It is so easy to love kittens and puppies and fresh cut flowers. It is much more difficult, at least for me, to love that which I use to define who I am not. I remember early childhood games of cowboys and Indians. I always had to play the part of one of the Indians, where thee best thing going was running around making woo-woo sounds with a palm to my mouth. The cowboys always won with their cap guns.
That was one of my first lessons in duality. Cowboys were good; Indians were bad. It didn’t matter that I loved Native American (now referred to as First Nation) culture, their respect for nature, the jewelry, and their dance. I had a pair of moccasins which I wore until I made big holes both underneath and in the toes. I didn’t understand the whole cowboy and Indian fight, and even why they couldn’t just get along and live in separate villages if they needed to do so, and come together to trade or for Thanksgiving celebrations.
I am having to retrain my mind from several decades of self-talk, indoctrination, and culture. It is very easy to judge and say that person is right, or that person is wrong. I stopped watching the mainstream media over three years ago because it was so full of finger pointing. The whole newspaper even from the front page through the sports section were filled with winners and losers, good guys vs. bad guys. I ended up just reading the comics but those too often had themes of duality now and then.
Recently I have been working through my mind the concept of us and them instead of us versus them. We are all in this together. It’s not us versus nature, where a pristine forest is viewed as “undeveloped” and therefore ripe for a new urban sprawl cluster of homes to be planted. Rather, we are in an era of balance and harmony, living with nature and animals and letting them be our teachers. This was something the First Nations people understood.
I’ve never had difficulty loving nature or animals. I am one who loves to walk by myself in the woods, find a rock, and sit there for as long as my bum will tolerate the hard surface. There have been a number of times when I went outside on a clear night and just laid down in the damp grass full of dew and just stared at the stars. It’s difficult for me to think about good guys and bad guys, or those who are right or wrong when I’m laying on my back staring at the stars. That all somehow seems so much less significant when I stare at the vastness of space.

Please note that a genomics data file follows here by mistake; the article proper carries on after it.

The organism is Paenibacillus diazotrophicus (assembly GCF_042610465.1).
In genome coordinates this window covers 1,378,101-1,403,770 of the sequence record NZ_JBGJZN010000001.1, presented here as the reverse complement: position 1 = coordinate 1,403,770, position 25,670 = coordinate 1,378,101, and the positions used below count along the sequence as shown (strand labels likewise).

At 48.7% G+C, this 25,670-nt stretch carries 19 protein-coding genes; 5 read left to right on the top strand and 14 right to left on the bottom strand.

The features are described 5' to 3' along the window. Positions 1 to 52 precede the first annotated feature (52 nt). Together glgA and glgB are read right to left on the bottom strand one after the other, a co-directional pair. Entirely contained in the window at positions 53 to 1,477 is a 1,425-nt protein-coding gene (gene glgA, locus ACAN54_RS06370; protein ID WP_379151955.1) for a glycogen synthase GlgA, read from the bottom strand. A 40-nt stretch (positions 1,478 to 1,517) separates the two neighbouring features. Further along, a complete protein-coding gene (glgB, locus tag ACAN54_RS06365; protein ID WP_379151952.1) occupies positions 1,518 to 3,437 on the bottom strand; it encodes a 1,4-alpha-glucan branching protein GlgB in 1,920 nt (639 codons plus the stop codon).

Where I have difficulty is in loving those who hurt little children. My mama bear instinct wants to protect the little ones and lash out at those who would abuse, torture, or do other unmentionable things void of love. I am trying to digest the belief that it is OK to condemn actions, but to love the individual. Everyone is divinely perfect and innocent. It is their actions which are to be judged, but not the individual.
I found the only way I can move into the space to love these individuals is to see them as little children inside of adult bodies, broken, scared, and feeling powerless. I then look with my mind for a tiny spark of God’s love within them, which for many of them is a very tiny spark, delicate and almost to the point of being snuffed out with little more than a tiny breath. When I set aside their actions and focus on the spark of God within them, inside their small child bodies, I can very slowly shift to love the person. I have to admit that this is difficult and I need to practice this often because as I said at the beginnin of this post, I have had decades to practice duality.